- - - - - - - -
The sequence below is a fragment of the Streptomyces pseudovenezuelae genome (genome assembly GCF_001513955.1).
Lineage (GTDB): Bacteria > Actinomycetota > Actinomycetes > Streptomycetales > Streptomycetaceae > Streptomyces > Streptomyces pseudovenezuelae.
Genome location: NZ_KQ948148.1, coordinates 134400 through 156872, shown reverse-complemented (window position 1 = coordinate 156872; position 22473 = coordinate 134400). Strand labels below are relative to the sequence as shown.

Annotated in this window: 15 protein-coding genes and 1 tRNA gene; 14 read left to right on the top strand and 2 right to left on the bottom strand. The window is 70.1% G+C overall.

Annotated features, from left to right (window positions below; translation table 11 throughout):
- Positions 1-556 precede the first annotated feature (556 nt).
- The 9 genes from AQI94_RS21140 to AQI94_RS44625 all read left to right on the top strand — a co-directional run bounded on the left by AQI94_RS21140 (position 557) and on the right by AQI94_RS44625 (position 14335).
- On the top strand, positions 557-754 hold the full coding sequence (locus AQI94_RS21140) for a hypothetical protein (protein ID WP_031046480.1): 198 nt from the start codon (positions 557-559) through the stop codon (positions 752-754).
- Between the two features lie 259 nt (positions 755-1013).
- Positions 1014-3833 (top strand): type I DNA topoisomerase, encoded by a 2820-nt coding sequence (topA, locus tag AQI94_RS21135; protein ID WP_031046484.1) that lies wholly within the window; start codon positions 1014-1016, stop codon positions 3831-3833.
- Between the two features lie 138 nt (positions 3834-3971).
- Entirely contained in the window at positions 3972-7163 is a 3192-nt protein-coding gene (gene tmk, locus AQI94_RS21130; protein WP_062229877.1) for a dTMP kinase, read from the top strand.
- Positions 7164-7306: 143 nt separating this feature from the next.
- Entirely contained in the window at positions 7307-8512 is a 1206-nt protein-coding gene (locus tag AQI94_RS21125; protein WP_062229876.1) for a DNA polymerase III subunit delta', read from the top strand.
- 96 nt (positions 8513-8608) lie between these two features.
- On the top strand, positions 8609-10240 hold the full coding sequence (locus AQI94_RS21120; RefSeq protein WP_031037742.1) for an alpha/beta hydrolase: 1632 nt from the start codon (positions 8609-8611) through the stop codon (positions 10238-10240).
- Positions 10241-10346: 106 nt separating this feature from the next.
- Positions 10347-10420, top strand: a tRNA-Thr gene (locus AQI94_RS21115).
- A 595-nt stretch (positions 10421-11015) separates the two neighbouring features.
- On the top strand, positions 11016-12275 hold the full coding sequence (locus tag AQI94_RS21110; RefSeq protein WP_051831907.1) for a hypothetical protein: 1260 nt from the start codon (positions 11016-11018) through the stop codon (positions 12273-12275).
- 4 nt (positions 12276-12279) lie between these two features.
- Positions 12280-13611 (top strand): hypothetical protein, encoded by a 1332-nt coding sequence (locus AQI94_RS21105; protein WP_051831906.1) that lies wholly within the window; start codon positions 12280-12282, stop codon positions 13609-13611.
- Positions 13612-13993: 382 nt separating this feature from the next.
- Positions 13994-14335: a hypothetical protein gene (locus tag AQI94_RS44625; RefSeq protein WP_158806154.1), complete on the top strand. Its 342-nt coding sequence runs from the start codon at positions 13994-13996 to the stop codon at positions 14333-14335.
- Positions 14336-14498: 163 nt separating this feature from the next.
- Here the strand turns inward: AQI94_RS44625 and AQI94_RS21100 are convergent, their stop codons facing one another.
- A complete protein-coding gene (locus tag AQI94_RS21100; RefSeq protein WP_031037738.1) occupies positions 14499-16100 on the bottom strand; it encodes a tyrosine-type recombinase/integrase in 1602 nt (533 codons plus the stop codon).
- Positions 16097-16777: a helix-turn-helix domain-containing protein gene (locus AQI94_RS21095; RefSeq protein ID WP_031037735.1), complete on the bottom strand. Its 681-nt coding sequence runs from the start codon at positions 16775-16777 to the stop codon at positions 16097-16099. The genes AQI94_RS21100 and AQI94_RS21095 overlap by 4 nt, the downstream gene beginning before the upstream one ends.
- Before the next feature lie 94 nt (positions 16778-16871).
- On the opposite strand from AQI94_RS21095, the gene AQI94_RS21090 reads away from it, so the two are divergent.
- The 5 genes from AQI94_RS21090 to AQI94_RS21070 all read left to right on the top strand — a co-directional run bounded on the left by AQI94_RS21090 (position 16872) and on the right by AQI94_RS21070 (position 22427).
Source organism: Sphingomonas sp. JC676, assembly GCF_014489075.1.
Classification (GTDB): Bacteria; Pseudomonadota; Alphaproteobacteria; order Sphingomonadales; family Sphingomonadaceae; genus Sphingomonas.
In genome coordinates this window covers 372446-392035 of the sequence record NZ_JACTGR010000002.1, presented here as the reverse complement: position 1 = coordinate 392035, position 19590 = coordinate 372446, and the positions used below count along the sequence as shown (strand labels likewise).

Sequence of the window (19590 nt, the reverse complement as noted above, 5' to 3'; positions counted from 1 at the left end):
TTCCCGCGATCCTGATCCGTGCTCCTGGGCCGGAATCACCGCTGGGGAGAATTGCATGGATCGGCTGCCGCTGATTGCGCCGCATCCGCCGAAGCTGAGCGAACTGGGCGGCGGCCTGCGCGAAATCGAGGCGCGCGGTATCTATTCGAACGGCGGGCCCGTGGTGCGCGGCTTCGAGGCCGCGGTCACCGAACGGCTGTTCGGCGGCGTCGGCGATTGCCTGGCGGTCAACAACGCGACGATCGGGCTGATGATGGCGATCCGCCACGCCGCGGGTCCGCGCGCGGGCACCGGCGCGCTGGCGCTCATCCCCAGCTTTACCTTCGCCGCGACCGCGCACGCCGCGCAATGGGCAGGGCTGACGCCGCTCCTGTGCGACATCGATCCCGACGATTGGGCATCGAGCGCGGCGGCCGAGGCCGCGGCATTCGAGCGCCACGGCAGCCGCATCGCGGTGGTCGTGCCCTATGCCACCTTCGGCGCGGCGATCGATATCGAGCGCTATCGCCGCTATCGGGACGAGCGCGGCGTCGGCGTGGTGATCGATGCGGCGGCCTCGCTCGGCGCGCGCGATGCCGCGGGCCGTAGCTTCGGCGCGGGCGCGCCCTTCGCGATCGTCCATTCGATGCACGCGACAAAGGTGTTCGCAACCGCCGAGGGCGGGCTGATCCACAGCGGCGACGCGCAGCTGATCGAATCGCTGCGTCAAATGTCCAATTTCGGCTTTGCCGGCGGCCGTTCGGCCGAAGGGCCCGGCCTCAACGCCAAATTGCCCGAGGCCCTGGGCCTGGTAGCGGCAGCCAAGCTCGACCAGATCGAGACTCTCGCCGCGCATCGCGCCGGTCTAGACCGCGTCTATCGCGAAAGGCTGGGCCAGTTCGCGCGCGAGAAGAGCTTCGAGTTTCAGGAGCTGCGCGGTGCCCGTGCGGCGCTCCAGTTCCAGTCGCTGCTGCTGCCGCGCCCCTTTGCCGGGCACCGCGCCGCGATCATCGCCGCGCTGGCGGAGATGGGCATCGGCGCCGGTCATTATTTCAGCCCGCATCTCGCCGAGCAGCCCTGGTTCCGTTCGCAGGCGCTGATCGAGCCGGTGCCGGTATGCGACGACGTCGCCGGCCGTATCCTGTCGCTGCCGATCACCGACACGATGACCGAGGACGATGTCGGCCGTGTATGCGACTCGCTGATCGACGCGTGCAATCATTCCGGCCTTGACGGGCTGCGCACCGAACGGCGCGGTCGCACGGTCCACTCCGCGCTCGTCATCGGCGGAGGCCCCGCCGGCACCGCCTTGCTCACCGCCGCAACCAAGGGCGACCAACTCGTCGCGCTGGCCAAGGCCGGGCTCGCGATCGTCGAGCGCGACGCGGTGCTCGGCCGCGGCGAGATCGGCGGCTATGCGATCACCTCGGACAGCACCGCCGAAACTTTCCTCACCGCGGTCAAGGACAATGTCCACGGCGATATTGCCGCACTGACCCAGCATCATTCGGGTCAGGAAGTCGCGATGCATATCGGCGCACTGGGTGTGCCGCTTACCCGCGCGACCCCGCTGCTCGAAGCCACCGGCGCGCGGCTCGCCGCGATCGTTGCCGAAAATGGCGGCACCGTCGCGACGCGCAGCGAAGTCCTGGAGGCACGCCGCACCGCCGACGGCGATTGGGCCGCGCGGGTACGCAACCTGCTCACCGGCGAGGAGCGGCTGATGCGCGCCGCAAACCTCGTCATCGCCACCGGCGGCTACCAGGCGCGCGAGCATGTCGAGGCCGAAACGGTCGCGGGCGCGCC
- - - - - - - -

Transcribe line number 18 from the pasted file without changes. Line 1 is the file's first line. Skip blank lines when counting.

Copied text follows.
- Positions 10347-10420, top strand: a tRNA-Thr gene (locus AQI94_RS21115).